Mineral fertilizer vs. available nutrients in the soil

Gerusa Pauli Kist Steffen & Ricardo Bemfica Steffen

The future of humanity depends on the success of agriculture, as does the global economy. The agricultural market moves hundreds of billions of dollars a year and employs 28% of the planet's population. In addition to guaranteeing food for the population, agriculture generates wealth and is essential for the life of humanity.

Plant nutrition: mineral fertilizer vs. available nutrients in the soil

Plant nutrition is essential for agriculture. However, it is necessary to understand that there are other sources for the fixation and release of nutrients for plants than mineral fertilizers. Practically all 16 essential elements for cultivated plants can be made available by the action of soil microorganisms. However, for this to happen, soils need to provide basic conditions to ensure microbial activity, such as moisture, nutritional balance, organic carbon and pH within a range between 4.5 and 6.5.

Reducing the use of mineral fertilizers doesn't necessarily mean yield loss.

Research data demonstrate that rational fertilizer reduction allows for short- and medium-term improvements in the biological quality of soils. Reducing the use of mineral fertilizers results in a reduction in the concentration of salts near the roots. Reducing salts means improving conditions for microbial development.

In many parts of the world, rationally reducing mineral fertilizer contents is a practice with excellent responses in terms of crop productivity. Despite reducing fertilizer inputs, the levels of the important elements in the soil are maintained due to the availability of microorganisms. Among these elements, nitrogen, phosphorus and potassium and some micronutrients can be supplied via biological cycles in the soil.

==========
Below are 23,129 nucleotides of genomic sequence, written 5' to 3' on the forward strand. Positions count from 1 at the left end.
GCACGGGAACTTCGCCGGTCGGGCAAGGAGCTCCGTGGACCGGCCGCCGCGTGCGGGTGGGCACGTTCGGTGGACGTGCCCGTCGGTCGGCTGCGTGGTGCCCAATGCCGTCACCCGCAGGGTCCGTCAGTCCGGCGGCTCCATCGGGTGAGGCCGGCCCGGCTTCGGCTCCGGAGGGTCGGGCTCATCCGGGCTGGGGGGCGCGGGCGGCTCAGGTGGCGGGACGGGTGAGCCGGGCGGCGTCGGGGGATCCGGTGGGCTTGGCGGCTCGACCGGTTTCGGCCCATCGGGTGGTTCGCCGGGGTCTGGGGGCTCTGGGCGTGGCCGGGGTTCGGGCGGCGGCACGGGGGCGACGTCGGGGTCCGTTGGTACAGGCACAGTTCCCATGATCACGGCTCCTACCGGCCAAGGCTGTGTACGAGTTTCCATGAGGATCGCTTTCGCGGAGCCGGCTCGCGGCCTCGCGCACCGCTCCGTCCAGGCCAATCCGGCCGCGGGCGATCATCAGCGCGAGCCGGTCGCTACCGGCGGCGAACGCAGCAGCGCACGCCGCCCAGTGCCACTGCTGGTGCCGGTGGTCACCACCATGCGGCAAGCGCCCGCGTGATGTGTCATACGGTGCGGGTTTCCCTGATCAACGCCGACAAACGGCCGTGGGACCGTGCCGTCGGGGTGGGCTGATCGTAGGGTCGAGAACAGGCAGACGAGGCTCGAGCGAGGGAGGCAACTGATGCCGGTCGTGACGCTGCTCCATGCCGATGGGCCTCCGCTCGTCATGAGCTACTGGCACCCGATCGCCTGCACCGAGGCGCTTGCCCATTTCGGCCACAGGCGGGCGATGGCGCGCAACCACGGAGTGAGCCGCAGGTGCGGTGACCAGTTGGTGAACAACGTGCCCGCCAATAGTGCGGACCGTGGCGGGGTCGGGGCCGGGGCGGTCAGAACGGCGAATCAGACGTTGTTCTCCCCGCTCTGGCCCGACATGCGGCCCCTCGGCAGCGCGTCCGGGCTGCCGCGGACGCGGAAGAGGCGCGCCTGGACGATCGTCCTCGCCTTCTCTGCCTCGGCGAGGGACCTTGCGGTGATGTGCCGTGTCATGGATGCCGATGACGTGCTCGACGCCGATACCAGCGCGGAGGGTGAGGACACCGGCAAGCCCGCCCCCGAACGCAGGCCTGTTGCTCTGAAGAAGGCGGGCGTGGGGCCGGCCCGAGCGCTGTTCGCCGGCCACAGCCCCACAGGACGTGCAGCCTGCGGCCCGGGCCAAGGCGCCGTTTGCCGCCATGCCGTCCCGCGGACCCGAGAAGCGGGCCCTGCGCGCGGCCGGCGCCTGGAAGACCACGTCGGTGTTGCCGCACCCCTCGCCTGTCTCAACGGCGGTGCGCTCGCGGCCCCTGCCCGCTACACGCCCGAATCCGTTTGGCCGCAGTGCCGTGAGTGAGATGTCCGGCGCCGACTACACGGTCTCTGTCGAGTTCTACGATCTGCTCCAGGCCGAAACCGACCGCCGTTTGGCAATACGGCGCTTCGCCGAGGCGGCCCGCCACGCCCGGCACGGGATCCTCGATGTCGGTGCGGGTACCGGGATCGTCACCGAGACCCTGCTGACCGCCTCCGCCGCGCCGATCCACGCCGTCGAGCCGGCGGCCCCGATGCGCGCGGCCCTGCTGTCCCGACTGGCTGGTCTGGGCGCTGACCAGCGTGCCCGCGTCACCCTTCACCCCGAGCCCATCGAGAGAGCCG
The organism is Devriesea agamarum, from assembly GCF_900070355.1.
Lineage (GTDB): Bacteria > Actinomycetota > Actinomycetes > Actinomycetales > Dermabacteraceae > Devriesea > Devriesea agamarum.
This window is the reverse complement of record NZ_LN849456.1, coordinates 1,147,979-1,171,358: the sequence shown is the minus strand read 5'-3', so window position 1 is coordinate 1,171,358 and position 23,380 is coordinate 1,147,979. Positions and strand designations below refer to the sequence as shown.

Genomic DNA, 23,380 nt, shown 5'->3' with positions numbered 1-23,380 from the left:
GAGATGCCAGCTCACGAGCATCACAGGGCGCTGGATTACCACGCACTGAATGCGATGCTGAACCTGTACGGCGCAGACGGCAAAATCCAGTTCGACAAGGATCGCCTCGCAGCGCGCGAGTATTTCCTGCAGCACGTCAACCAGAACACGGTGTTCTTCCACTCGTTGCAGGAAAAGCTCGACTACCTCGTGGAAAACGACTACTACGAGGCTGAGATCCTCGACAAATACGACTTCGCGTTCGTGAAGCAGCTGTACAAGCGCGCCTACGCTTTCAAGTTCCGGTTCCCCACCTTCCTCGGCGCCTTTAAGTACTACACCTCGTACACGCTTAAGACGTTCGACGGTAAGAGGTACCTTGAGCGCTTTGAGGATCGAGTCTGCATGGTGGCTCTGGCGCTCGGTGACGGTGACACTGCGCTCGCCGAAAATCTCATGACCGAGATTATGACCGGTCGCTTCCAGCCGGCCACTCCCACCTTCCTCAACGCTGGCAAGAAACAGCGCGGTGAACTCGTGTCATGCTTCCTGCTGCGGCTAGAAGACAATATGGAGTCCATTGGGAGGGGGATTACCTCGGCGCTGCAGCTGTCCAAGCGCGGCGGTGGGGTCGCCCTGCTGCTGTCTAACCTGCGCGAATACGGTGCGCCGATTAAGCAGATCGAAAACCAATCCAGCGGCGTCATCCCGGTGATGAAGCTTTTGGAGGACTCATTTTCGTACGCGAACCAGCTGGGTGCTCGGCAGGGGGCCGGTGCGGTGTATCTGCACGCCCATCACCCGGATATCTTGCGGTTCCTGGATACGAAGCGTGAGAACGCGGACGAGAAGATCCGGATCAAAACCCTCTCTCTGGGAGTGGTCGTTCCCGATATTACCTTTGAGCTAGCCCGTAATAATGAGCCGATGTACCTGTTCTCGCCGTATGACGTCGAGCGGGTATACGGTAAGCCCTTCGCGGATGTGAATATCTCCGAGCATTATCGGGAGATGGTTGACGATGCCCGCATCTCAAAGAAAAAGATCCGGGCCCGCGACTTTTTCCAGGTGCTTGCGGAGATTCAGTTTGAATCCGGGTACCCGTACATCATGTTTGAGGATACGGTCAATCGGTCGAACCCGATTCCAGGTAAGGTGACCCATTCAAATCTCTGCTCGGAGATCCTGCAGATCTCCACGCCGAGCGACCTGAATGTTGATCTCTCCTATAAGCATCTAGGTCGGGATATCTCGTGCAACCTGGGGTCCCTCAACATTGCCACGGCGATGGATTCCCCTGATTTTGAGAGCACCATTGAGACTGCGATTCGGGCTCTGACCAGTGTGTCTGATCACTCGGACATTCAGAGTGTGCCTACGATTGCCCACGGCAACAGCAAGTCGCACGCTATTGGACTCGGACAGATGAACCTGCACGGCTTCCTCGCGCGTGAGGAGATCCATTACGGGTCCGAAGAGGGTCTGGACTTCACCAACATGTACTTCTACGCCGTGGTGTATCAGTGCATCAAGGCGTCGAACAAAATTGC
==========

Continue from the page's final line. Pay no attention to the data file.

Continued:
Studies with fertilizer reductions compensated by biostimulation

Nitrogen reduction of 30% in Poland

Arkadiusz Artyszak und Dariusz Gozdowski - Institute of Agriculture, Warsaw University of Life Sciences—SGGW: 13% higher grain yield in winter wheat despite the reduced quantity of mineral nitrogen.


Study Institute of Agriculture, Warsaw PL

Fertilizer reduction in tomatoes in Spain

The objective of developing the crop under a 20% reduction of the fertilization units in the penergetic thesis compared to the CTAEX control has been achieved, obtaining good results throughout the cycle and after the harvest.

Study Ctaex Spain

The power of biostimulation for successful agriculture

Benefits of biostimulation

The stimulation of plants results from the benefits offered by microbial symbiosis. The synthesis and concentration of phytohormones, the induction of resistance mechanisms in the plants, the bioavailability of nutrients through the action of solubilizers and the optimization of water use, lead to increases in productivity, lower production costs and, consequently, higher profitability for the producer.

Microorganisms allow for a reduction of mineral fertilizers

Practically all essential elements for cultivated plants can be made available by the action of soil microorganisms. They are key players in the cycling of nutrients such as nitrogen, sulfur and phosphorus and also play an important role in the de decomposition of organic matter.

Microorganisms for improved soil quality and crop productivity

Beneficial microorganisms such as fungi, bacteria, algae and actinobacteria live in the soil and contribute to the success of agriculture. They do this by cycling nutrients and establishing symbioses with plant roots.

Learn more about the importance of microorganisms

Soil organisms